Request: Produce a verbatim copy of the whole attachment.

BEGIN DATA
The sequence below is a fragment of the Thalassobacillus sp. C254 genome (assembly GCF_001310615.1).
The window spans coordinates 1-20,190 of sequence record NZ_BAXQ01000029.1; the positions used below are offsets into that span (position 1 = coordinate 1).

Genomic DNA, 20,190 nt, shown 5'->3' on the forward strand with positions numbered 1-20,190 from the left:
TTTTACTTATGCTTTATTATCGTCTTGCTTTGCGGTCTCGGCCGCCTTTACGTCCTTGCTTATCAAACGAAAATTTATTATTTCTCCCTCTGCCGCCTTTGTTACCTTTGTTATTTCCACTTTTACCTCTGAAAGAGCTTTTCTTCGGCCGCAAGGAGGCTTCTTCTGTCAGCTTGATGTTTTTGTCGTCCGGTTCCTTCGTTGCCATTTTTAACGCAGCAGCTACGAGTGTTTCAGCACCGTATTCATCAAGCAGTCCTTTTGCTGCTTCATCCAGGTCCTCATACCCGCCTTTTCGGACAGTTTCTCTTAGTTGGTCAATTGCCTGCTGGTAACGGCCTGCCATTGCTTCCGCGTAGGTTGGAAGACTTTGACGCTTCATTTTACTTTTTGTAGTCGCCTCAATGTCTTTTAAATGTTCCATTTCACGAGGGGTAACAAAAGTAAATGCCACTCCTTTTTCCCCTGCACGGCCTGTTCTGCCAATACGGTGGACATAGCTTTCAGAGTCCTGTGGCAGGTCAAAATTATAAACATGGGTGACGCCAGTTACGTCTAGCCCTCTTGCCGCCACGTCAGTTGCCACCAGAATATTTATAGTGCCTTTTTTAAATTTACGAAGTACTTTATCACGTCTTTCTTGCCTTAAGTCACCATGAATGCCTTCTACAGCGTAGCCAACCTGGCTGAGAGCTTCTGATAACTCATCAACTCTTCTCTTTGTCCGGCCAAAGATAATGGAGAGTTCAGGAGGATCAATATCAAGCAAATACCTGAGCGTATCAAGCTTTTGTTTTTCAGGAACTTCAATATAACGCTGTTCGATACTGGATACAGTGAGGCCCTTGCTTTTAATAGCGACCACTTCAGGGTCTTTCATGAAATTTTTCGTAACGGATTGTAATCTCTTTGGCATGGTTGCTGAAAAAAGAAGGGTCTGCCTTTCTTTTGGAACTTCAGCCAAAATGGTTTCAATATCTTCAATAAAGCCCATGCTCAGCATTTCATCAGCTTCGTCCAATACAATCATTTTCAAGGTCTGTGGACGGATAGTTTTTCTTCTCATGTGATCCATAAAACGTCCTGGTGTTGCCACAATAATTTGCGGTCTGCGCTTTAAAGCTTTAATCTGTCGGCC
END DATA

The sequence below is a fragment of the Thalassobacillus sp. C254 genome (assembly GCF_001310615.1).
The window spans coordinates 1-20,190 of sequence record NZ_BAXQ01000029.1; the positions used below are offsets into that span (position 1 = coordinate 1).

Genomic DNA, 20,190 nt, shown 5'->3' on the forward strand with positions numbered 1-20,190 from the left:
TTTTACTTATGCTTTATTATCGTCTTGCTTTGCGGTCTCGGCCGCCTTTACGTCCTTGCTTATCAAACGAAAATTTATTATTTCTCCCTCTGCCGCCTTTGTTACCTTTGTTATTTCCACTTTTACCTCTGAAAGAGCTTTTCTTCGGCCGCAAGGAGGCTTCTTCTGTCAGCTTGATGTTTTTGTCGTCCGGTTCCTTCGTTGCCATTTTTAACGCAGCAGCTACGAGTGTTTCAGCACCGTATTCATCAAGCAGTCCTTTTGCTGCTTCATCCAGGTCCTCATACCCGCCTTTTCGGACAGTTTCTCTTAGTTGGTCAATTGCCTGCTGGTAACGGCCTGCCATTGCTTCCGCGTAGGTTGGAAGACTTTGACGCTTCATTTTACTTTTTGTAGTCGCCTCAATGTCTTTTAAATGTTCCATTTCACGAGGGGTAACAAAAGTAAATGCCACTCCTTTTTCCCCTGCACGGCCTGTTCTGCCAATACGGTGGACATAGCTTTCAGAGTCCTGTGGCAGGTCAAAATTATAAACATGGGTGACGCCAGTTACGTCTAGCCCTCTTGCCGCCACGTCAGTTGCCACCAGAATATTTATAGTGCCTTTTTTAAATTTACGAAGTACTTTATCACGTCTTTCTTGCCTTAAGTCACCATGAATGCCTTCTACAGCGTAGCCAACCTGGCTGAGAGCTTCTGATAACTCATCAACTCTTCTCTTTGTCCGGCCAAAGATAATGGAGAGTTCAGGAGGATCAATATCAAGCAAATACCTGAGCGTATCAAGCTTTTGTTTTTCAGGAACTTCAATATAACGCTGTTCGATACTGGATACAGTGAGGCCCTTGCTTTTAATAGCGACCACTTCAGGGTCTTTCATGAAATTTTTCGTAACGGATTGTAATCTCTTTGGCATGGTTGCTGAAAAAAGAAGGGTCTGCCTTTCTTTTGGAACTTCAGCCAAAATGGTTTCAATATCTTCAATAAAGCCCATGCTCAGCATTTCATCAGCTTCGTCCAATACAATCATTTTCAAGGTCTGTGGACGGATAGTTTTTCTTCTCATGTGATCCATAAAACGTCCTGGTGTTGCCACAATAATTTGCGGTCTGCGCTTTAAAGCTTTAATCTGTCGGCC